Determining the ESOP structure to be applicable following the investment constitutes an important aspect of structuring an M&A deal. For instance,

    • Deciding on the New ESOP Structure: This item shall be considered as a step while constructing the deal. when a takeover or new investment is concerned, since new investors may be focused on employee retention after the investment is completed. In that sense, with ESOP plans becoming more and more widely available in Türkiye, it has become essential to determine and evaluate the existing ESOP structures of a target company prior to an M&A transaction, which constitutes an important aspect of the due diligence process.
    • Purchase Price Considerations: ESOPs can be determined as an additional benefit in addition to purchase price for the founders of a target company, who would be retained in the company after the takeover is completed. This entices the founders and other key employees who are ESOP holders into becoming more focused on company business after the deal is completed, as they would be eligible for additional benefits afterwards, relying on the success of the company.
    • Valuation and Cap Table Effects: Another key evaluation point would be to decide whether a new ESOP pool will be created within the scope of the investment. Target companies may sometimes provide ESOP benefits to the employees, which are not actually reflected in the capitalization table (i.e cap table) of the company prior to the investment. If that is the case, new investors may prefer that the dilutive effect of the existing ESOP plans are reflected into the capitalization table prior to the investment. Alternatively, new ESOP plans can be formulated in a manner which is dilutive both for current and new investors.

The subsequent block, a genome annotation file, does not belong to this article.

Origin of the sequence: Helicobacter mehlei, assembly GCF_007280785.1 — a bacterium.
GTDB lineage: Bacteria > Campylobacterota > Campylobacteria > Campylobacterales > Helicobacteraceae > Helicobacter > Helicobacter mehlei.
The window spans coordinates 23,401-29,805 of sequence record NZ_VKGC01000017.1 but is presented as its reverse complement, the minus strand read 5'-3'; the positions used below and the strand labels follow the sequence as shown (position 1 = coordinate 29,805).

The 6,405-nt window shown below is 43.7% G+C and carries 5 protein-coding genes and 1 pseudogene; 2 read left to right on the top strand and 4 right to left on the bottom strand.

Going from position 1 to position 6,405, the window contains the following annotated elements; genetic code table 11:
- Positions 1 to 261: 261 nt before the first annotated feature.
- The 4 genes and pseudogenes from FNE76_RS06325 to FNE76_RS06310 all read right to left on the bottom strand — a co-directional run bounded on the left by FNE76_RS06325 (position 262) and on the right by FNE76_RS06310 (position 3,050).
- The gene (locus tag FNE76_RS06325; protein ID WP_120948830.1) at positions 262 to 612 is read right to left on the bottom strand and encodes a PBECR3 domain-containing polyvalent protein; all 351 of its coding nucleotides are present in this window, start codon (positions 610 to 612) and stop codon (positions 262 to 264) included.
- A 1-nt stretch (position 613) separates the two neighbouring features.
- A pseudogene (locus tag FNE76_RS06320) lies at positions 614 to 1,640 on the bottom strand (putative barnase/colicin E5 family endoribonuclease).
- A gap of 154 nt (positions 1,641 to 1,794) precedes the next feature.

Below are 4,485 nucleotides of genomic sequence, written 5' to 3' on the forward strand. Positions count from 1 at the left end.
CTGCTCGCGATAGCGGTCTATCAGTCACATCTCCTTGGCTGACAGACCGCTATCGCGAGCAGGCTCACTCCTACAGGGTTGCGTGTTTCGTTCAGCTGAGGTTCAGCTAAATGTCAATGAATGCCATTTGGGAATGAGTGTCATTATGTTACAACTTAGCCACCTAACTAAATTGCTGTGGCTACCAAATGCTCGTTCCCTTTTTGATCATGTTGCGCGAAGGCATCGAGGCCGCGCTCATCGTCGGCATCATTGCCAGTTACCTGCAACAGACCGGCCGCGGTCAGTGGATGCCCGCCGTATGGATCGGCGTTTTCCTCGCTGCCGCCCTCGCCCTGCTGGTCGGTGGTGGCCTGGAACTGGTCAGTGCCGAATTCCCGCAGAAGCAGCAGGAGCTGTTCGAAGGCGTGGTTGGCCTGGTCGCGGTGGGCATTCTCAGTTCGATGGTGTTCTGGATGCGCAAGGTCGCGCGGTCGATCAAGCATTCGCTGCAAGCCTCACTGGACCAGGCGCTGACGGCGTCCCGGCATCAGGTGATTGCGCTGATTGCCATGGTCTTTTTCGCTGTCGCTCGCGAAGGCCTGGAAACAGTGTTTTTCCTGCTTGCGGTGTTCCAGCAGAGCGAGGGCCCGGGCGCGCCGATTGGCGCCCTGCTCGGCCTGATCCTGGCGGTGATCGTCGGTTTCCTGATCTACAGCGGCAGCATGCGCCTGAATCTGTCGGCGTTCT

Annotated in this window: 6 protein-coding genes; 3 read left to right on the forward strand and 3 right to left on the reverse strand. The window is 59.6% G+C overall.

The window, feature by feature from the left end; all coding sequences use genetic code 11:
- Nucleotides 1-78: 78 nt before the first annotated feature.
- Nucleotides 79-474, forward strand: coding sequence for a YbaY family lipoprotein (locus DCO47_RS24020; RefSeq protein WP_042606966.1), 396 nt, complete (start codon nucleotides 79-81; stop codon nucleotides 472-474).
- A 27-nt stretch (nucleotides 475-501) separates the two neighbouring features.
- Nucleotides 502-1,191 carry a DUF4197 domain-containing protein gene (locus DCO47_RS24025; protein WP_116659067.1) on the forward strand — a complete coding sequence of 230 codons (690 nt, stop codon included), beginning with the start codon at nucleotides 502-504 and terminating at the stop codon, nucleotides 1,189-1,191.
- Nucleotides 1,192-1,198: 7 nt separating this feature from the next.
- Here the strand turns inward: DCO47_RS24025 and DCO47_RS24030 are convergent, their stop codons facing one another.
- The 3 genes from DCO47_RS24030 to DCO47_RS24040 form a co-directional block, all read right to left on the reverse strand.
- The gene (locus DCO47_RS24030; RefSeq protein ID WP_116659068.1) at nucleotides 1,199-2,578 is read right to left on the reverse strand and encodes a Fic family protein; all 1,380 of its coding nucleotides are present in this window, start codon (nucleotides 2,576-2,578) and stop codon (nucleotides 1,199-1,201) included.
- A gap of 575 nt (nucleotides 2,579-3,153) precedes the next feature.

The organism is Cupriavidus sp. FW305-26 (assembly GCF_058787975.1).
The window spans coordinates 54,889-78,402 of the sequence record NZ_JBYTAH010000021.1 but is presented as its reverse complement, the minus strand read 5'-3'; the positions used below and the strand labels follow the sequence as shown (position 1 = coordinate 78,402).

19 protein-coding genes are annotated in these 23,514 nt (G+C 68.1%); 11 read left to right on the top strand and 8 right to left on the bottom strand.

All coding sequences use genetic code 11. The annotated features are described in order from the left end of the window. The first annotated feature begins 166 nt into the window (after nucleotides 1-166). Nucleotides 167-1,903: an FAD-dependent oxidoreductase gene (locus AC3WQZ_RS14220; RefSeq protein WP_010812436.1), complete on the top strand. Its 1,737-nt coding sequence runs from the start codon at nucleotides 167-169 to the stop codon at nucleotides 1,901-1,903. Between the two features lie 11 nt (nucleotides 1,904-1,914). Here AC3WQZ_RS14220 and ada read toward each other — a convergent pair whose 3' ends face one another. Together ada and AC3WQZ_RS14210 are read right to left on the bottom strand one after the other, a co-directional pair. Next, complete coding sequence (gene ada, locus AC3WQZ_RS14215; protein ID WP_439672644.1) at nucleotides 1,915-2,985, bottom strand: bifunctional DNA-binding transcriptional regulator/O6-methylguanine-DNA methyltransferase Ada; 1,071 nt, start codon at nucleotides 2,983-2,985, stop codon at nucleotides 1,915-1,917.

• Cross-Border Aspects and Tax Implications: Multinational companies which have operations in various countries are also able to introduce ESOP plans from different subsidiaries besides Turkey. Applicability of such plans and tax considerations would also be part of the structuring process for an M&A deal.
    • Employee Communication: Impact of the M&A deal on ESOP participants shall be considered and communicated to employees prior to closing of the deal, as there may be approval mechanisms (including under labour law) to be incorporated into transaction documents, especially if there will be a change in the ESOP plan or benefits thereunder.

2. Types of ESOPs in Türkiye